Social flatliners from our satellite communities keep coming into town to drink themselves stupid, do stupid things and contribute nothing. They then disappear back into those same satellite communities leaving us to sweep up the broken glass and broken lives left in their wake.

We can fix the first by seceding from the Territory, but if we can’t put a stop to the second, we will soon be sweeping up a broken Alice.

Then all the good news will count for nothing.

Hal Duell

Alice Springs FULL STORY »

New to the net


When it comes to using computers people in the most remote outback of Australia have a lot of catching up to do.

Of 45 people interviewed in three communities, only 6% had a computer at home, and only 1% had internet access at home.

Pictured from left at Mungalawurru are Rosita (visitor), Esmeralda with Karen’s new daughter, Karen and Cynthia. FULL STORY »

Kon Vatskalis a stand-up comedian at uranium conference?

The hypocrisy of this media release is surely breathtaking: “Resources Minister Kon Vatskalis will deliver a keynote address to hundreds of delegates attending Australia’s largest uranium conference this week … where [he] will promote investment in the Northern Territory.”

How will he explain to the conference that his government, with blatant political opportunism, during the run-up to a by-election, cancelled the exploration licence it had issued to Cameco Australia Pty Ltd for the Angela Pamela site, after Cameco had spent millions of dollars there?

How will he explain away the haplessness of that action, given that Labor had Buckley’s chance of winning Araluen, and of course did not?

And how will he explain to the Greenies that, now the by-election is out of the way, he is all in favour of uranium mining?

Is it any wonder we’re laughing stock of the nation. COMMENT by ERWIN CHLANDA. FULL STORY »

Remote air traffic control: another loss of skilled workers in Alice Springs?



The air traffic control tower at the Alice Springs airport, built in 1968, may soon become a relic, and four jobs may be taken out of the town.

Airservices Australia is planning a trial beginning late next year of “remote tower technology,” allowing controllers to be based elsewhere in Australia – and conceivably, overseas – working with images and data transmitted by broadband or fiber optic cable. If the scheduled trial is successful – in operational terms – will it take skilled people out of the town? There is a poignant quote from Judith Brett’s insightful essay into the depletion of rural and outback communities (Quarterly Essay Issue 42), commenting on the effects of the banks’ downsizing from their “imposing historic buildings” in the main-streets: “Rural towns were dismayed. Since the founding of these towns, banks had brought in new families: bank managers to join the local golf club and chair fundraising drives, and tellers to play in the football team and marry their daughters. Now all they had was an ATM.”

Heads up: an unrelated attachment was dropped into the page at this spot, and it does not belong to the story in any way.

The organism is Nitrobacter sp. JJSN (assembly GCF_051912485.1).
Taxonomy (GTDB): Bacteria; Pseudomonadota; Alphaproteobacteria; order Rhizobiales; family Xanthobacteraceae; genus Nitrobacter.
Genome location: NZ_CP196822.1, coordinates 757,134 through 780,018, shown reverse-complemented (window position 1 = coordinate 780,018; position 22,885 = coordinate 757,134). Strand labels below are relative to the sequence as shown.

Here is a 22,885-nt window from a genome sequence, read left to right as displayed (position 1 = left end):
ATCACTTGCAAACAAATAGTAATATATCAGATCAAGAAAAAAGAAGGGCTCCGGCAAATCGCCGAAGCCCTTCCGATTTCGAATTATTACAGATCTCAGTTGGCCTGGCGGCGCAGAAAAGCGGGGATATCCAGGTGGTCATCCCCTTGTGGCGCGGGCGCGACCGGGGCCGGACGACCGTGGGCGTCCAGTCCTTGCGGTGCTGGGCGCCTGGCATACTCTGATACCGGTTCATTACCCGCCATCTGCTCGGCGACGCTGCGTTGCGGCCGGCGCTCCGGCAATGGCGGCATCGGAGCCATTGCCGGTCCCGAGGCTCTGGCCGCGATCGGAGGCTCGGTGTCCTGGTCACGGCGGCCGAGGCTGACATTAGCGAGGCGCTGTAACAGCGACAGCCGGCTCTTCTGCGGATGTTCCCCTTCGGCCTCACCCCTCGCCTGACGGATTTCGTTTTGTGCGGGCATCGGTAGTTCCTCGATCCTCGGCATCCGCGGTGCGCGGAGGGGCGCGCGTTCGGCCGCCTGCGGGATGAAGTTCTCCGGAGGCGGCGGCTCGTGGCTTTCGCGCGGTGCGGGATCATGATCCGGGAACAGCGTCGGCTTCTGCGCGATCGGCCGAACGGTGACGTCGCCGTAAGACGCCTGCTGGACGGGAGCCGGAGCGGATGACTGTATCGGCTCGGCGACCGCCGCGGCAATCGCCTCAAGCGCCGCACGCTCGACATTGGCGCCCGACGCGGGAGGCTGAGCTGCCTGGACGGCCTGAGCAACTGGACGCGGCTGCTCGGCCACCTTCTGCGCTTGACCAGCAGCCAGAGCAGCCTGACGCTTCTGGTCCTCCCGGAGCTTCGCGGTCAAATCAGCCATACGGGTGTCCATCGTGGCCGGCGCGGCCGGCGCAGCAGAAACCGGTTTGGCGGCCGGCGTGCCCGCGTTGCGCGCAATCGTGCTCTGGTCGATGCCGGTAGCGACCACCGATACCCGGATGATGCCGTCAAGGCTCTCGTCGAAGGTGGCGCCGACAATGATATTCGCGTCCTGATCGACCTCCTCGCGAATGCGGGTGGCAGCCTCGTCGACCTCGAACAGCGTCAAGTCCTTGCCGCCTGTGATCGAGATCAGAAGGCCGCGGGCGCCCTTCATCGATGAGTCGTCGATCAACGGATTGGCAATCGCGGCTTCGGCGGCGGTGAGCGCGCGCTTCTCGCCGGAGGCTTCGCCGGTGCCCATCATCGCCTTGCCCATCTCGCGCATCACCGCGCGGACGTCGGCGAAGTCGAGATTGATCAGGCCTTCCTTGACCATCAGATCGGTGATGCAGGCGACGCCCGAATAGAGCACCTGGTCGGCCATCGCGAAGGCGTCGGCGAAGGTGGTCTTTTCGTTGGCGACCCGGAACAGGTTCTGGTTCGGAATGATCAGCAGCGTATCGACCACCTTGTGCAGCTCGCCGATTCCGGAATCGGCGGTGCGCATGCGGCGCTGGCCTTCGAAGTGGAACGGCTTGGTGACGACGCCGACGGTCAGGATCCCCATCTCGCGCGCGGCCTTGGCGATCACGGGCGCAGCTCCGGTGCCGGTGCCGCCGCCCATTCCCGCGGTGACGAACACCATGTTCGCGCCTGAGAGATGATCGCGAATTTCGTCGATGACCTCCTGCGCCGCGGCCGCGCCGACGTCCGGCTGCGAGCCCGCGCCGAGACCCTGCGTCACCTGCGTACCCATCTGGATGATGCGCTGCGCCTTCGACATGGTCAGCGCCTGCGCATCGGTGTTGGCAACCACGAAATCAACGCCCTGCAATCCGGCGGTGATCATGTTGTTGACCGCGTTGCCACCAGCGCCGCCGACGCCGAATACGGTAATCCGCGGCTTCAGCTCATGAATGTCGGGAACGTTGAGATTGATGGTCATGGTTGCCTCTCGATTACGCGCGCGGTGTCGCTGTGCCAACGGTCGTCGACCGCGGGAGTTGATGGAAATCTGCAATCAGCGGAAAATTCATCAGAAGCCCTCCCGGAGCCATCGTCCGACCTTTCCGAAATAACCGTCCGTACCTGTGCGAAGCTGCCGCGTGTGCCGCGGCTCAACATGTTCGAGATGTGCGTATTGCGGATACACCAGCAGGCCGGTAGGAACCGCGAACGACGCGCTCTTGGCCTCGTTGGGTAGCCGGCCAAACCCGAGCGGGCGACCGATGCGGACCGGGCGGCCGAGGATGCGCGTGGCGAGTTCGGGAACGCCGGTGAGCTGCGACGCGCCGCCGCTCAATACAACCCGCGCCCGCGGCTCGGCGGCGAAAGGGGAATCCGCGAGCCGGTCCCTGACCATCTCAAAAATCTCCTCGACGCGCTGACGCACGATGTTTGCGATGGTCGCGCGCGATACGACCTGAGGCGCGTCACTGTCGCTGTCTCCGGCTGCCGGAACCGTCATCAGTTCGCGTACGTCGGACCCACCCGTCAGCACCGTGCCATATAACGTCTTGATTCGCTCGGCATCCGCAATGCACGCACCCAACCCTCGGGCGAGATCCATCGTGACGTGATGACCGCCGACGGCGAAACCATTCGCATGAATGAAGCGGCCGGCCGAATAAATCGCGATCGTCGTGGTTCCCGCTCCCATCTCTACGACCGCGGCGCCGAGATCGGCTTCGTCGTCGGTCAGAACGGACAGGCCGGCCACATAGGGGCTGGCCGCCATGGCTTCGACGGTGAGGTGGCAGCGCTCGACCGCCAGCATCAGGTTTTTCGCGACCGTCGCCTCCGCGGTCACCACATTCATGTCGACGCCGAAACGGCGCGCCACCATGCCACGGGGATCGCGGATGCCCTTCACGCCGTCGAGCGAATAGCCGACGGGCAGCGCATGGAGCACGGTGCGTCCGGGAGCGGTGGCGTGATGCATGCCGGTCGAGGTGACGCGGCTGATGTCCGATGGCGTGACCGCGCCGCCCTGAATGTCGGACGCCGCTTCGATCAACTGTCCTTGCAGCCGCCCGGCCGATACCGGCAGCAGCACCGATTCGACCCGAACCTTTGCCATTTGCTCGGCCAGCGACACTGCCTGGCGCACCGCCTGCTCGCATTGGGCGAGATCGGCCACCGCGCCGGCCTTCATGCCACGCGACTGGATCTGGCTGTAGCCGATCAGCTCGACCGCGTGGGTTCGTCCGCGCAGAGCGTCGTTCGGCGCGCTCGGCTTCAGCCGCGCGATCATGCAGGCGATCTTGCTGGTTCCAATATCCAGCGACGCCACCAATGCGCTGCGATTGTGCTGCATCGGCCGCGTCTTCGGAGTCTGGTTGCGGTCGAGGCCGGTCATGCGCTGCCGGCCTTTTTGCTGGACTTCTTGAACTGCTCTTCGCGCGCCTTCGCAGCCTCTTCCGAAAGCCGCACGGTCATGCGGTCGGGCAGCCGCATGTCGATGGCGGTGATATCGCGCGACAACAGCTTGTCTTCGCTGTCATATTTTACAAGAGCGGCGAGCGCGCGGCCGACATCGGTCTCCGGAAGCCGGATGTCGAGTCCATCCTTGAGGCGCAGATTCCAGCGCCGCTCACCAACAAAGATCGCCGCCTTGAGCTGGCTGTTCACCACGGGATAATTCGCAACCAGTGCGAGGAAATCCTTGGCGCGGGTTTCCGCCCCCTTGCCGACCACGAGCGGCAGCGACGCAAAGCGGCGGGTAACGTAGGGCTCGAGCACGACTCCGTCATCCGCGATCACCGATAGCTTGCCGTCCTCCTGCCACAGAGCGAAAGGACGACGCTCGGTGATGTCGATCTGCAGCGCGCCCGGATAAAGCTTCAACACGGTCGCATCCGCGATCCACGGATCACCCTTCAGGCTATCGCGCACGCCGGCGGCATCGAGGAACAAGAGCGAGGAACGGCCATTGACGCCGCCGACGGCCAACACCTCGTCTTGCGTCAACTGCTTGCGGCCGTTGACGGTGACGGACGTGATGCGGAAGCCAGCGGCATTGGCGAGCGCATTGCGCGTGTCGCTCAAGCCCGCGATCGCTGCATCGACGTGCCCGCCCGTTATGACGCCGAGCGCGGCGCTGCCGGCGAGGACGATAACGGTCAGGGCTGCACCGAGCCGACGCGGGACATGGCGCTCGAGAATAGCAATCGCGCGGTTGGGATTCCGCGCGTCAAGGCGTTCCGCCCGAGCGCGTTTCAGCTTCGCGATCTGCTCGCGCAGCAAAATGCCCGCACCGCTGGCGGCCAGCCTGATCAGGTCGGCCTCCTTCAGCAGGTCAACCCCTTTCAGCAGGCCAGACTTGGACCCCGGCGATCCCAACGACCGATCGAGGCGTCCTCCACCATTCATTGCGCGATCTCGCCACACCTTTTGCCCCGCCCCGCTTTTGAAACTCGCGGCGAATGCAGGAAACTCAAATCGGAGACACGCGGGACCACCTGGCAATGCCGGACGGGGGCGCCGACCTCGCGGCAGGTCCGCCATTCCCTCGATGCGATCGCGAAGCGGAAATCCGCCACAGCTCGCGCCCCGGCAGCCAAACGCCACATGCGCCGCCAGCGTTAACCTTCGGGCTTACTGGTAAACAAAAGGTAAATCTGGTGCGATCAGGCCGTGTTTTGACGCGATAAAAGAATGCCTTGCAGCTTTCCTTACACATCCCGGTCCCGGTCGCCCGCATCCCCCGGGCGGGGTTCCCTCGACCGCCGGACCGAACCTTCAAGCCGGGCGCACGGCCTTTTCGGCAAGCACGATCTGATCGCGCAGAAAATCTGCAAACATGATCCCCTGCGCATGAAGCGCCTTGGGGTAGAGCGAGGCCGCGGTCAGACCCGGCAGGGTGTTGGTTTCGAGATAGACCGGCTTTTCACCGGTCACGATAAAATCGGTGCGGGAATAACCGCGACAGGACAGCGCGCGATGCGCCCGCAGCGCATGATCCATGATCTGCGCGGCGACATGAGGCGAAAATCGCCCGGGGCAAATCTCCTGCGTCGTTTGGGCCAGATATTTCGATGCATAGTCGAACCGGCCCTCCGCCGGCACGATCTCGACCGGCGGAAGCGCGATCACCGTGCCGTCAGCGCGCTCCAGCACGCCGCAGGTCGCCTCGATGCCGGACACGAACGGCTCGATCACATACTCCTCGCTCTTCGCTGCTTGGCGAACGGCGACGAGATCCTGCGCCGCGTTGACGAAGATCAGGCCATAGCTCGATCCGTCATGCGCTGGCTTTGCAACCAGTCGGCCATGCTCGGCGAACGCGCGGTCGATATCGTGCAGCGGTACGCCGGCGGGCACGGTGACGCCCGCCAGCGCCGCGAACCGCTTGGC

The other argument in this context worth keeping an eye on is about the high speed broadband: Will it bring expertise to the bush, or take it away?

Photo from Flight Safety magazine. FULL STORY »

Itchy feet and big brain

By ESTELLE ROBERTS (MOZZIE BITES is on holidays)   Stuarts Well stole my heart. And kidnapped my imagination. I got big brain, a friend’s term for when your imagination gets so big it stretches the contours of your brain. This happens most when it rains. But let me start at the start. My feet had… FULL STORY »

Last migrations

A soaring bird can take our hearts
with her; in her flight we see an incomparable image of freedom.
Conversely, there is no more potent image of mortal endings than her
fall to earth in death. “Succumbing to gravity” she leaves the airs,
expiring in the space of the earthbound before passing beyond. KIERAN FINNANE looks at Pamela Lofts’ compelling series of drawings. FULL STORY »

Town camp artists commissioned by Darwin Festival

A 75 metre mural commissioned by the Darwin Festival is keeping Tangentyere Artists busy this week. The painters from Alice Springs town camps are tackling it section by section in the warehouse space on Fogarty Street that they hope will eventually become their fully-fledged studio. The corrugated iron mural will be wrapped around the festival’s… FULL STORY »

Pine Gap: Expose or the official story?

PICTURES: Top – The Pine Gap spy base. Above left: Author David Rosenberg (in sports shirt) pictured presenting a $1000 book voucher to St Philip’s College principal Chris Tudor. At right: The Pine Gap Four after the quashing of their conviction for entering Pine Gap in 2005 (from left) Adele Goldie, Donna Mulhearn, Bryan Law… FULL STORY »

Cows’ stink? No, it’s man made.

By ERWIN CHLANDA   “I suppose that’s the cows we can smell here,” an interstate friend suggested to me as we were wandering around the Alice Springs Show on Friday last week. “No,” I said. “That’s human poo you’re smelling.” The odour was wafting in from the sewage ponds next-door to the showgrounds on a… FULL STORY »

Letter to the Editor: Leaders in government’s pocket?